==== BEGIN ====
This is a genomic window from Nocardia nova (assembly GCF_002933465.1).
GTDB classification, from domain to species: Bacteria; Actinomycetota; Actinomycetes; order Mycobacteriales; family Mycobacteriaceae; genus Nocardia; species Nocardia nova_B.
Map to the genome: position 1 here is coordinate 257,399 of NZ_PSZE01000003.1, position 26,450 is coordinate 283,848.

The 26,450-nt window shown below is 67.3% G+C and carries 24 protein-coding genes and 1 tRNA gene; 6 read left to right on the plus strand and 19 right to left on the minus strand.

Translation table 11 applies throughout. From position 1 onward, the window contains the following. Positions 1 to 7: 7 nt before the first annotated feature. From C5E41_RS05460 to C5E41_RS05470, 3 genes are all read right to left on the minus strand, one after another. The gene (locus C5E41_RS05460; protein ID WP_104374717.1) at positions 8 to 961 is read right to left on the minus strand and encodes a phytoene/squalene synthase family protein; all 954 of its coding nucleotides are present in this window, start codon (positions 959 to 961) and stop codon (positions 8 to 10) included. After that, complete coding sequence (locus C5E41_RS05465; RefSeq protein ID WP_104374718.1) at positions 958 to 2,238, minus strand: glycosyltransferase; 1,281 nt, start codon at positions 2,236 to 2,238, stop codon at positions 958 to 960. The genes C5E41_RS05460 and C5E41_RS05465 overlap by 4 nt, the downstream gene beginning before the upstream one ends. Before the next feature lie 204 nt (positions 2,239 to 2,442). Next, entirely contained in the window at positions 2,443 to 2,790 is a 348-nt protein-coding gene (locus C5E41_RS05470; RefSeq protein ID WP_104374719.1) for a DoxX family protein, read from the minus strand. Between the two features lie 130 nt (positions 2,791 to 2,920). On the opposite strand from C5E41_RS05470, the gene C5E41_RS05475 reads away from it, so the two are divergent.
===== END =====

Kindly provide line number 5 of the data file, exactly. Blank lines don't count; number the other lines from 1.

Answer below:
Translation table 11 applies throughout. From position 1 onward, the window contains the following. Positions 1 to 7: 7 nt before the first annotated feature. From C5E41_RS05460 to C5E41_RS05470, 3 genes are all read right to left on the minus strand, one after another. The gene (locus C5E41_RS05460; protein ID WP_104374717.1) at positions 8 to 961 is read right to left on the minus strand and encodes a phytoene/squalene synthase family protein; all 954 of its coding nucleotides are present in this window, start codon (positions 959 to 961) and stop codon (positions 8 to 10) included. After that, complete coding sequence (locus C5E41_RS05465; RefSeq protein ID WP_104374718.1) at positions 958 to 2,238, minus strand: glycosyltransferase; 1,281 nt, start codon at positions 2,236 to 2,238, stop codon at positions 958 to 960. The genes C5E41_RS05460 and C5E41_RS05465 overlap by 4 nt, the downstream gene beginning before the upstream one ends. Before the next feature lie 204 nt (positions 2,239 to 2,442). Next, entirely contained in the window at positions 2,443 to 2,790 is a 348-nt protein-coding gene (locus C5E41_RS05470; RefSeq protein ID WP_104374719.1) for a DoxX family protein, read from the minus strand. Between the two features lie 130 nt (positions 2,791 to 2,920). On the opposite strand from C5E41_RS05470, the gene C5E41_RS05475 reads away from it, so the two are divergent.